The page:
A New Controversy As Old As Time

Starting in February 2021 we had a new topic that we needed to discuss: bigotry, namely racism, queerphobia, and sexism. We discussed whether we should allow bigotry if its rooted in ignorance – sometimes people use hurtful and antiquated language without knowing that it is or simply don’t know about the experiences of marginalized folks. We also talked about if we should allow bigotry if it is rooted in genuine disdain – this is when even when attempts have been made to share insights into the lived experiences of marginalized people they choose to keep saying hurtful things and use antiquated language. We also talked at length about how to distinguish between the two. There became 2 lines of thought on how to deal with bigotry:

  1. Battle the Paradox of Tolerance.

    I have talked about this concept at length here. Simply put, marginalized folks won’t want to spend time where they have to constantly defend their basic human dignity. If we tolerate bigotry on /r/Mormon then the marginalized people whom the bigotry is aimed towards ultimately won’t have a voice here anymore.

    Either way “no bigotry” was already a part of rule 2, and racism, queerphobia, and sexism should have fallen under that.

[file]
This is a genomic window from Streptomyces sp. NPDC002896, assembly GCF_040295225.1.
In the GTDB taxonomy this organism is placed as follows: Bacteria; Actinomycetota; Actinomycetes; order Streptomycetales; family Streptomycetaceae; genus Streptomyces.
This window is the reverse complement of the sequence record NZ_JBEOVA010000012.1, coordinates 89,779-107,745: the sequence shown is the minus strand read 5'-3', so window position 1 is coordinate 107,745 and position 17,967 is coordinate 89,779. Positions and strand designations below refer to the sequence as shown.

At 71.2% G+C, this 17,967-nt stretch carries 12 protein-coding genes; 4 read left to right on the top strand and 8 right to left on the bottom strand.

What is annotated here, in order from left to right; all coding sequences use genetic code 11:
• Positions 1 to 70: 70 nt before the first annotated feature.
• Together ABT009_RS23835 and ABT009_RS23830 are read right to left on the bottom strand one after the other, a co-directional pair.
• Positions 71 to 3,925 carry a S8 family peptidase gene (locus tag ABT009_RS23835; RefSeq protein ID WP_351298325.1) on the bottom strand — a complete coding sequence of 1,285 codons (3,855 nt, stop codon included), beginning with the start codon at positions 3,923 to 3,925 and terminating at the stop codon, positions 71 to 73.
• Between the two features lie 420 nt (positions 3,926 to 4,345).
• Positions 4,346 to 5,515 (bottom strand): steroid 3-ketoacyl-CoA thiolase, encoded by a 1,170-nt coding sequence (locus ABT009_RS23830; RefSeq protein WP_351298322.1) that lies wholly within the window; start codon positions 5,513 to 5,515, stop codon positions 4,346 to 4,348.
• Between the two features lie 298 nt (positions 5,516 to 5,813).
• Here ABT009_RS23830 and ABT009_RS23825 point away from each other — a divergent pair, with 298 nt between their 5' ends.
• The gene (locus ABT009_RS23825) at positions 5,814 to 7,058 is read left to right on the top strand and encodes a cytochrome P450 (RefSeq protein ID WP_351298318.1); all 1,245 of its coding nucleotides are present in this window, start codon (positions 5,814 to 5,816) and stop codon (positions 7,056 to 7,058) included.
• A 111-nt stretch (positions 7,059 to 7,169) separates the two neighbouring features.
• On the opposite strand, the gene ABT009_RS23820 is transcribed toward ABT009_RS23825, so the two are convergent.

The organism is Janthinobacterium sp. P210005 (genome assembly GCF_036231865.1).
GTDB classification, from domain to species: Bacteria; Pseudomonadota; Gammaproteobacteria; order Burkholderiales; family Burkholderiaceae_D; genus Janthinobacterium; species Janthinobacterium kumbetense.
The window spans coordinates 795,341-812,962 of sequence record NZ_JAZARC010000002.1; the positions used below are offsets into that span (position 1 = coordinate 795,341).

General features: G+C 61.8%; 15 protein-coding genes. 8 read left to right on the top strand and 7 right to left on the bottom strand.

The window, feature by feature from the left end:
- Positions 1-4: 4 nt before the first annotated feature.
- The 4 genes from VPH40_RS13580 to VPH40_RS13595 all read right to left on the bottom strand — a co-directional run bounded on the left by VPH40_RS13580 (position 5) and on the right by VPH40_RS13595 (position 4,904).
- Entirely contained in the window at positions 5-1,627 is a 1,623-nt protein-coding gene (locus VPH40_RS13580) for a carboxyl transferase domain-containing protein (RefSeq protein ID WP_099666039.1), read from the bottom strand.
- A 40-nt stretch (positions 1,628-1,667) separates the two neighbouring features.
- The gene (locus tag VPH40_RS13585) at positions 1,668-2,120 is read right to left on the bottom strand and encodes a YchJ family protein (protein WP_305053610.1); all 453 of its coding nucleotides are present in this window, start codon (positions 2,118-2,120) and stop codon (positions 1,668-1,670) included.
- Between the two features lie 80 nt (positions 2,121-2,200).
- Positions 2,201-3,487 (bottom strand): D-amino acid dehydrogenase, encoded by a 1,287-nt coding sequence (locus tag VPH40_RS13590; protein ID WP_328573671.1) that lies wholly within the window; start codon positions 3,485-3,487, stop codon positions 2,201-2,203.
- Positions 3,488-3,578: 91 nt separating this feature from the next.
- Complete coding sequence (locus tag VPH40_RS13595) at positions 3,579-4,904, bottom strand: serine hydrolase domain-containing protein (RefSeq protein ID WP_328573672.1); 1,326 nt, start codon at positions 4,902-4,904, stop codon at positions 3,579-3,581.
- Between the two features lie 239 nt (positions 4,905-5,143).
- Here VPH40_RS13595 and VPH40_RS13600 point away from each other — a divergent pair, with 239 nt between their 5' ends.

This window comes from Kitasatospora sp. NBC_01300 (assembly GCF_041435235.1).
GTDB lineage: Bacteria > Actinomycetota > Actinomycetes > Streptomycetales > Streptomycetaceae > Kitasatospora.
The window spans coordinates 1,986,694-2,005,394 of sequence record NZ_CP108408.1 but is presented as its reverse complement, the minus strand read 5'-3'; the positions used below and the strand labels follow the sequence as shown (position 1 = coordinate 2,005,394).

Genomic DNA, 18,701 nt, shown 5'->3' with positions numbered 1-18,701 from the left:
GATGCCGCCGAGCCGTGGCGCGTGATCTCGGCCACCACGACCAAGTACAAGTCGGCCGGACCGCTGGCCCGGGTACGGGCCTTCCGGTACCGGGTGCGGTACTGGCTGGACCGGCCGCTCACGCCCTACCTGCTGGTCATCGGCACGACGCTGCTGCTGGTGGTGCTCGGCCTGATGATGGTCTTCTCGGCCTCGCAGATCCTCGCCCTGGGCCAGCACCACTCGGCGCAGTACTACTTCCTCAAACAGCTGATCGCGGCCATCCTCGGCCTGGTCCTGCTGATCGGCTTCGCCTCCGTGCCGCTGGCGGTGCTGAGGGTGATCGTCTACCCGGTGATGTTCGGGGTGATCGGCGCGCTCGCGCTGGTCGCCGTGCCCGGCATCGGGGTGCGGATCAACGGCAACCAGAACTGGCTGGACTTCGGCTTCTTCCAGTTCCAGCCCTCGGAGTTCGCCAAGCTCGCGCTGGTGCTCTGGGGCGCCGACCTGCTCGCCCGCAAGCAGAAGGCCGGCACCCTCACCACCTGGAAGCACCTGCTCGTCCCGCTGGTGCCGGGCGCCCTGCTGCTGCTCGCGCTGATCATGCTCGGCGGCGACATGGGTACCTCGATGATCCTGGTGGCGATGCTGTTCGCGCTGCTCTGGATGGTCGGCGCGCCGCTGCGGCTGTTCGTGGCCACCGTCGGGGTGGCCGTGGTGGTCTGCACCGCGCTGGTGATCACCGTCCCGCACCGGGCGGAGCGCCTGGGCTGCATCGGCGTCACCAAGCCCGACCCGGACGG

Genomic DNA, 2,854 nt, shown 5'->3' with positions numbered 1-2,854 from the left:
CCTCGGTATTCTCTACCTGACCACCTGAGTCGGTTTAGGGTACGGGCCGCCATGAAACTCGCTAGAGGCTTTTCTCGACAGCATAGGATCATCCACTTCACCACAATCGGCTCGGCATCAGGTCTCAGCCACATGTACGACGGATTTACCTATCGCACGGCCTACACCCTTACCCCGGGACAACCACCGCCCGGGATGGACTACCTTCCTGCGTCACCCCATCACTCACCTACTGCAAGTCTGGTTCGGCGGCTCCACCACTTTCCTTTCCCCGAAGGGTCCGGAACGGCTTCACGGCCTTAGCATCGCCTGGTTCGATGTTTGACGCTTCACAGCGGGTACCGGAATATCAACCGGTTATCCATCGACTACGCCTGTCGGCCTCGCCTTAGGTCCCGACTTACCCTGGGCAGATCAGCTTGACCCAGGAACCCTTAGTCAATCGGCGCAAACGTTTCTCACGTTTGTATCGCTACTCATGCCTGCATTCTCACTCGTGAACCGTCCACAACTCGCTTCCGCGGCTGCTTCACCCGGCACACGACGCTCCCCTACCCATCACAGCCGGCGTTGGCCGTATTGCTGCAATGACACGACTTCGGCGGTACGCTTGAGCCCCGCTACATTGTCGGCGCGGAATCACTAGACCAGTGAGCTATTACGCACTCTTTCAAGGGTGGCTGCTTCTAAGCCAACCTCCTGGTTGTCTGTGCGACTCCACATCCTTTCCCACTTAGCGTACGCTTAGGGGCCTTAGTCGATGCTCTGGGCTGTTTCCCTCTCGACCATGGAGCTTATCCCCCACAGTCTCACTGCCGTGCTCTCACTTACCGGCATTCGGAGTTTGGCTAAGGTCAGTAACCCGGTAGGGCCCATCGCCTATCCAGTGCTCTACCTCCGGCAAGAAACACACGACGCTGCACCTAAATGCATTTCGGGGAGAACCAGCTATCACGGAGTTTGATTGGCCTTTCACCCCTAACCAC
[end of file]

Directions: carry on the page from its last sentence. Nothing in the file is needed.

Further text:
2. Laissez Faire.

    Our sub has had the goal of allowing anyone to voice their opinion and beliefs, including people that we don’t agree with. This was originally applied to not give preferential treatment to LDS or ExMo folks. However, this approach began to be applied to tolerate bigoted ideologies, and are especially tolerated if there is scriptural justification (women were created for men’s pleasure, superiority of certain races, queer folks are abominations who are worthy of death, etc).

    Those who preferred this approach said that the marketplace of ideas would ultimately help people give up their bigoted ideologies, because those ideas couldn’t stand up to scrutiny and would ultimately die out.